A migraine can be disabling — with symptoms so severe, all you can think about is finding a dark, quiet place to lie down. Up to 17 percent of women and 6 percent of men have experienced a migraine.
In some cases, these painful headaches are preceded or accompanied by a sensory warning sign (aura), such as flashes of light, blind spots or tingling in your arm or leg. A migraine is also often accompanied by other signs and symptoms, such as nausea, vomiting, and extreme sensitivity to light and sound. Migraine pain can be excruciating and may incapacitate you for hours or even days.
Fortunately, management of migraine pain has improved dramatically in the last decade. If you've seen a doctor in the past and had no success, it's time to make another appointment. Although there's still no cure, medications can help reduce the frequency of migraine and stop the pain once it has started. The right medicines combined with self-help remedies and changes in lifestyle may make a tremendous difference for you.
Migraine Headache Causes
The exact cause of migraine headaches is not clearly understood, though experts believe they are due to a combination of the expansion of blood vessels and the release of certain chemicals, which causes inflammation and pain.
The chemicals dopamine and serotonin are among those involved in migraine. These chemicals are found normally in the brain and can cause blood vessels to act abnormally if they are present in abnormal amounts or if the blood vessels are unusually sensitive to them.
Various triggers are thought to bring about migraine in certain people prone to developing migraine. Different people may have different triggers:
- Certain foods, especially chocolate, cheese, nuts, alcohol, and MSG, bring on headaches in some people. (MSG is a food enhancer used in many foods including Chinese food.)
- Missing a meal may bring on a headache.
- Stress and tension are also risk factors. People often have migraines during times of increased emotional or physical stress.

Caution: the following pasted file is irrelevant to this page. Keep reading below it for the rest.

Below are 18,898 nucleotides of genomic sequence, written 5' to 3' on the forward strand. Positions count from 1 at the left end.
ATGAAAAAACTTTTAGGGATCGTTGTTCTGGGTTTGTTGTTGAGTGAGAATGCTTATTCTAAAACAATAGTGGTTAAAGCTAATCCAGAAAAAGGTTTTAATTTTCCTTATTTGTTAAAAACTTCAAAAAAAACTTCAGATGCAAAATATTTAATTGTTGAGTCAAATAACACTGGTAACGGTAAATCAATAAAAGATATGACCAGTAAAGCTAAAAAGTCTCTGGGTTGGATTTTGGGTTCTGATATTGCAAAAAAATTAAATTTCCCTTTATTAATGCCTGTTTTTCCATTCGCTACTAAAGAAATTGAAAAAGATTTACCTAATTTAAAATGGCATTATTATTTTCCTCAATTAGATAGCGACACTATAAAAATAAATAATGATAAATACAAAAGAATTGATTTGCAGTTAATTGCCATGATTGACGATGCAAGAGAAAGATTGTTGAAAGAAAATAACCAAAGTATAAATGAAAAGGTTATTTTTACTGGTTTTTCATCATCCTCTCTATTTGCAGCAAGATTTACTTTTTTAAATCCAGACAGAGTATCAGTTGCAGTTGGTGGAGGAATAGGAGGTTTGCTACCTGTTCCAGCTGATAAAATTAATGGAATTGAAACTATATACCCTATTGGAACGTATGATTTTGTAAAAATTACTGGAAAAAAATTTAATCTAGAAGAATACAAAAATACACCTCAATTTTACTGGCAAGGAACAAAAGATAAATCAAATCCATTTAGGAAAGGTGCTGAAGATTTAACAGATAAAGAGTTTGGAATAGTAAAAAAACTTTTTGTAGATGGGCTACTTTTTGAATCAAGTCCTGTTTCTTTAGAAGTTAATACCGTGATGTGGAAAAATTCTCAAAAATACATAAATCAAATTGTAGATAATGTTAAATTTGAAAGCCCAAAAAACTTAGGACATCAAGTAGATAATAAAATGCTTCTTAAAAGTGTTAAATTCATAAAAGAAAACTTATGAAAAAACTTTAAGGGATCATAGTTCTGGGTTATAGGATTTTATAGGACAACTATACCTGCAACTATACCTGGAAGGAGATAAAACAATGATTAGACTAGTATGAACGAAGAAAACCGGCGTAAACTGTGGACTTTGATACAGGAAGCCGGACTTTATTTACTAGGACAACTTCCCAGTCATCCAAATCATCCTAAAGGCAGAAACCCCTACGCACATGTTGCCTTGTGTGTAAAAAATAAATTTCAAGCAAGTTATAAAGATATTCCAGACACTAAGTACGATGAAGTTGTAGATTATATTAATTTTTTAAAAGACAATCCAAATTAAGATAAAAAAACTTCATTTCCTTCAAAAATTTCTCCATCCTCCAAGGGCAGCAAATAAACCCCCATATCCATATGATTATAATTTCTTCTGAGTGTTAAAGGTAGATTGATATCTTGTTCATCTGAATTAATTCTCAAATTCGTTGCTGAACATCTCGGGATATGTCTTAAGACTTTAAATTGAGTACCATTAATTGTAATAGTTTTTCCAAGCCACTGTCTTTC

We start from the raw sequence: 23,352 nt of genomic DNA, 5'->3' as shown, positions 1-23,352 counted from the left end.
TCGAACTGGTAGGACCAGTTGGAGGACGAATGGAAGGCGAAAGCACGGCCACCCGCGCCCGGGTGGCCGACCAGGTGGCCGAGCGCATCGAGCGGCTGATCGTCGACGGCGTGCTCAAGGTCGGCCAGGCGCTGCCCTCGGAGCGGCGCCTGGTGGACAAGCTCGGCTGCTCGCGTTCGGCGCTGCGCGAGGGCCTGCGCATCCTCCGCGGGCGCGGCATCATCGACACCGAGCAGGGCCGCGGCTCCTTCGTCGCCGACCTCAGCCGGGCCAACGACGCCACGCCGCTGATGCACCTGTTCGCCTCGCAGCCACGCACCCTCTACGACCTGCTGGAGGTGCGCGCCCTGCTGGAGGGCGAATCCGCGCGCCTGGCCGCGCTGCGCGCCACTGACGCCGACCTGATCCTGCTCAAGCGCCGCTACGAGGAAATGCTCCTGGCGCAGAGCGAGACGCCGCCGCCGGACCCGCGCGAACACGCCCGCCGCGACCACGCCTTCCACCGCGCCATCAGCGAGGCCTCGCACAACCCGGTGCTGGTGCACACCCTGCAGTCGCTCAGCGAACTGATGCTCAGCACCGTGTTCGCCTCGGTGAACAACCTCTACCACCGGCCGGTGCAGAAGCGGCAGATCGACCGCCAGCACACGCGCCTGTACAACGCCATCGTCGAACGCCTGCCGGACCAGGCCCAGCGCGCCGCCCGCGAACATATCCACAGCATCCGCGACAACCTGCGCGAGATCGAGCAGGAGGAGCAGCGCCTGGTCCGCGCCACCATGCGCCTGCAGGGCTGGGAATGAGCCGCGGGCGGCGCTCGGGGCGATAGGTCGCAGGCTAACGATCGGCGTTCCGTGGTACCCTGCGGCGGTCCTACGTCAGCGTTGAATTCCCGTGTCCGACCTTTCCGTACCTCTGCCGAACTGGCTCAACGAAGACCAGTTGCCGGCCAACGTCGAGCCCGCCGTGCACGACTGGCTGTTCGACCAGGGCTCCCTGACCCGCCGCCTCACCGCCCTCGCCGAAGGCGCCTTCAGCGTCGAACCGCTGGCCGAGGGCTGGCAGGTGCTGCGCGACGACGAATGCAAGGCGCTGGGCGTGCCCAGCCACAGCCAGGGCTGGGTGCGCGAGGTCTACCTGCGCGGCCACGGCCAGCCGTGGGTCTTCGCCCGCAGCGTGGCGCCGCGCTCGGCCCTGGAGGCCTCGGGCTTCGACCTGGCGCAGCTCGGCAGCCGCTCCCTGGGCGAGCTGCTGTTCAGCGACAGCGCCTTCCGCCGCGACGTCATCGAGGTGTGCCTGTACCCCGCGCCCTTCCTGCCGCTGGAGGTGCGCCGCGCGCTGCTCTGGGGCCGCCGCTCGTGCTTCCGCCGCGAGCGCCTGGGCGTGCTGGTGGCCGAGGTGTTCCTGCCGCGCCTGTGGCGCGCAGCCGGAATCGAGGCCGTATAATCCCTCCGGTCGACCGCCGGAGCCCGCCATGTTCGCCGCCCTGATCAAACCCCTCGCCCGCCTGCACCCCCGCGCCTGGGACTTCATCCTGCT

- Birth control pills are a common trigger. Women may have migraines at the end of the pill cycle as the estrogen component of the pill is stopped. This is called an estrogen-withdrawal headache.
- Smoking may cause migraines or interfere with treatment.
What are the symptoms of migraine headaches?
Migraine is a chronic condition of recurrent attacks. Most (but not all) migraine attacks are associated with headaches. Migraine headaches usually are described as an intense, throbbing or pounding pain that involves one temple. (Sometimes the pain can be located in the forehead, around the eye, or the back of the head). The pain usually is unilateral (on one side of the head), although about a third of the time the pain is bilateral. The unilateral headaches typically change sides from one attack to the next. (In fact, unilateral headaches that always occur on the same side should alert the doctor to consider a secondary headache, for example, one caused by a brain tumor). A migraine headache usually is aggravated by daily activities like walking upstairs. Nausea, vomiting, diarrhea, facial pallor, cold hands, cold feet, and sensitivity to light and sound commonly accompany migraine headaches. As a result of this sensitivity to light and sound, migraine sufferers usually prefer to lie in a quiet, dark room during an attack. A typical attack lasts between 4 and 72 hours.
An estimated 40%-60% of migraine attacks are preceded by premonitory (warning) symptoms lasting hours to days. The symptoms may include sleepiness, irritability, fatigue, depression or euphoria, yawning, and cravings for sweet or salty foods. Patients and their family members usually know that when they observe these warning symptoms that a migraine attack is beginning.
An estimated 20% of migraine headaches are associated with an aura. Usually, the aura precedes the headache, although occasionally it may occur simultaneously with the headache. The most common auras are 1) flashing, brightly colored lights in a zigzag pattern (fortification spectra), usually starting in the middle of the visual field and progressing outward and 2) a hole (scotoma) in the visual field, also known as a blind spot. Some elderly migraine sufferers may experience only the visual aura without the headache. A less common aura consists of pins-and-needles sensations in the hand and the arm on one side or pins-and-needles sensations around the mouth and the nose on the same side. Other auras include auditory (hearing) hallucinations and abnormal tastes and smells.
Complicated migraines are migraines that are accompanied by neurological dysfunction. The part of the body that is affected by the dysfunction is determined by the part of the brain that is responsible for the headache. Vertebrobasilar migraines are characterized by dysfunction of the brainstem (the lower part of the brain that is responsible for automatic activities like consciousness and balance). The symptoms of vertebrobasilar migraines include fainting as an aura, vertigo (dizziness in which the environment seems to be spinning) and double vision. Hemiplegic migraines are characterized by paralysis or weakness of one side of the body, mimicking a stroke. The paralysis or weakness is usually temporary, but sometimes it can last for days.
For approximately 24 hours after a migraine attack, the migraine sufferer may feel drained of energy and may experience a low-grade headache along with sensitivity to light and sound. Unfortunately, some sufferers may have recurrences of the headache during this period.